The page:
Look!  I made it!

There’s a clear goal, and it’s obvious once you get to the top – because you can go no farther.

When you’re a writer, how do you know when you’ve made it?  Is it when you sell your first manuscript for a price that might actually help you pay bills and/or buy a car or residence?  Is it when you get to quit your second job slinging hash?  Is it when you quit your corporate world job that has been secondary to love of writing for years and admit that your true passion is in the power of the pen?

Is it when you’re recognized as a writer?  Or do you recognize yourself?

Do you even have to make money at it before it can be your identity?  Does someone else have to affirm this for you to be it?

Can I possibly ask any more questions without giving you any answers?  Is it possible that these are questions that maybe most people don’t know – or haven’t taken the time to think up – answers to?

Really, though, I’m wondering exactly when C.S. Lewis and Charles Dickens and Joan Bauer and J.K. Rowling and all those people got to put the suffix of “,writer” (and no, that wasn’t a misplaced comma.  Think about it.)  after their names.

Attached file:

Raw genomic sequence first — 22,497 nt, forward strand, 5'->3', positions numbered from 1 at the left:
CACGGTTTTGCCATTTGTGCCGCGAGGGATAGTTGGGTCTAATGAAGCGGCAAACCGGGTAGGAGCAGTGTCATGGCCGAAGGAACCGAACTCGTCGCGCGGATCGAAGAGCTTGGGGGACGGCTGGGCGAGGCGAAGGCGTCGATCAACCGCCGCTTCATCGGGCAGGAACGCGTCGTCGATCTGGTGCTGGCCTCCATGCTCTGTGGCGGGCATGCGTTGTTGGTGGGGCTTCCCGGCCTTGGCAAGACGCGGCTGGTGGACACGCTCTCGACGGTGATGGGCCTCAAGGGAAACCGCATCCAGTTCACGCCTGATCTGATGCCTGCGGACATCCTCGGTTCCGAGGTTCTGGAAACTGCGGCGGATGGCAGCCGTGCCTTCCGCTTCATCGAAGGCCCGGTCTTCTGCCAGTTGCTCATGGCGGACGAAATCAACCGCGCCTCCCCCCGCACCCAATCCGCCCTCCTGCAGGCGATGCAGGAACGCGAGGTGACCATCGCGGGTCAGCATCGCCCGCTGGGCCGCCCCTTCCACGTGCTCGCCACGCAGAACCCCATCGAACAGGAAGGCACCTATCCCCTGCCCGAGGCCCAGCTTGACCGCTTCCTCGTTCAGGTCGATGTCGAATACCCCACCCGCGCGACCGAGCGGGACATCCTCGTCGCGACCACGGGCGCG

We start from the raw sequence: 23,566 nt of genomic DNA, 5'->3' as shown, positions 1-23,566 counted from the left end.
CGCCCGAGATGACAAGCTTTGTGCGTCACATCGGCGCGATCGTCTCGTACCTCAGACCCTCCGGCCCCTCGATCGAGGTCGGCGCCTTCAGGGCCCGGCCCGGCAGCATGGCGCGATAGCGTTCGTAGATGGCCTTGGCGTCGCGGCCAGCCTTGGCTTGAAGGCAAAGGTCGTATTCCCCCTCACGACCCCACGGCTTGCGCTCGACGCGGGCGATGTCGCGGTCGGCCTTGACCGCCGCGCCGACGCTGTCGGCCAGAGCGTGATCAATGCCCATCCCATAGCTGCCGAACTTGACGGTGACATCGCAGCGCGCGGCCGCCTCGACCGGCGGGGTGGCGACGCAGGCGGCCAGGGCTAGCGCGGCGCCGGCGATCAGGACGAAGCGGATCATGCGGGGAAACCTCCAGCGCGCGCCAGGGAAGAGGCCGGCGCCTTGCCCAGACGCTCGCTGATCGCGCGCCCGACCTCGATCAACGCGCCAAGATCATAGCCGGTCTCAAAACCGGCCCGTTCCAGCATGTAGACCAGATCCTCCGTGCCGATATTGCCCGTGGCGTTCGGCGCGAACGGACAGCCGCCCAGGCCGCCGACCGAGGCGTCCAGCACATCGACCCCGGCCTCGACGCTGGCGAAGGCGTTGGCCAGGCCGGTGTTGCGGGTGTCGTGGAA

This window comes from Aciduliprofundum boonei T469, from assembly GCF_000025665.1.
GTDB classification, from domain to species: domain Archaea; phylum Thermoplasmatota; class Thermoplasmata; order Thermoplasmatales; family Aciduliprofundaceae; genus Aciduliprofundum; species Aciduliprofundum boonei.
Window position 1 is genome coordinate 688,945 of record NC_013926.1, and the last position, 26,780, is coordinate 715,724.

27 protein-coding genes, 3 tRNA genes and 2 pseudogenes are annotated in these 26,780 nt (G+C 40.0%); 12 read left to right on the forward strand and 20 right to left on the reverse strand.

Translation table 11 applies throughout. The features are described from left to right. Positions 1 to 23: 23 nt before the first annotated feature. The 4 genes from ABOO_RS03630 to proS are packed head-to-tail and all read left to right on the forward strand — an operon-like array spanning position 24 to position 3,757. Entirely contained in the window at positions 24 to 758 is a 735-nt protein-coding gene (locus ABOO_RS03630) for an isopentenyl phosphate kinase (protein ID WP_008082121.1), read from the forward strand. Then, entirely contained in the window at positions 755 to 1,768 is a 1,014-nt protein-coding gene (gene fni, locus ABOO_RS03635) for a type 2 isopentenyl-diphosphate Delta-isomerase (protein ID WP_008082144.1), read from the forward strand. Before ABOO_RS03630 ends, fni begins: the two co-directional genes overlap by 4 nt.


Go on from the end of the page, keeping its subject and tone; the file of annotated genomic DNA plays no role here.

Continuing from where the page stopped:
It seems a lot easier to climb a mountain. To have a clear idea of what you’re going to be, to lose ambiguity.
Maybe someone needs to redefine what “making it” means. Maybe it’s just doing what you love and loving what you do.


The annual Thanksgiving extravaganza post.


I’m celebrating my second Thanksgiving of blogging – currently from the comfort of my very own bed.

Last year, I kept a running commentary of everything that went down on Thanksgiving day and posted it at the end of the day, with pictures of course.  If you want to re-live (or read it for the first time) the joy of that day, be my guest.

Eventually I’ll get out of bed so that there are more exciting things to share with you.


I kept my promise and got out of bed.  And, let me tell you, it was worth it!  It’s my daddy’s 50th birthday today, he made pancakes (it seems backwards, but he enjoys making breakfast.), and Brooke and I gave him a subscription to a really neat gift-of-the-month club.  They’ll send him a box full of fun, gourmet snacks every month for the next three months, AND with every box they give him, they’ll donate a meal to a child in need – in MN they give them through Second Harvest Heartland.  (Interested in giving that? Got a foodie philanthropist in your life? check it out here)

At breakfast there was more catching up, which was great, but – more importantly- there was BUTTER.

there were pancakes. and, as always, my daddy put chocolate chips in some, just for me.

that’s real butter. so good. sooo good.

Since breakfast ended, I’ve been continuing to take advantage of the free laundry offered at this Bed & Breakfast (I like that… I might start referring to this place as the Home B&B. we’ll see if it catches on), rollerblading around the neighborhood, running into neighbors who stop their cars to graciously chat with me for a few minutes – until more cars come, and breathing in deeply the aroma of home.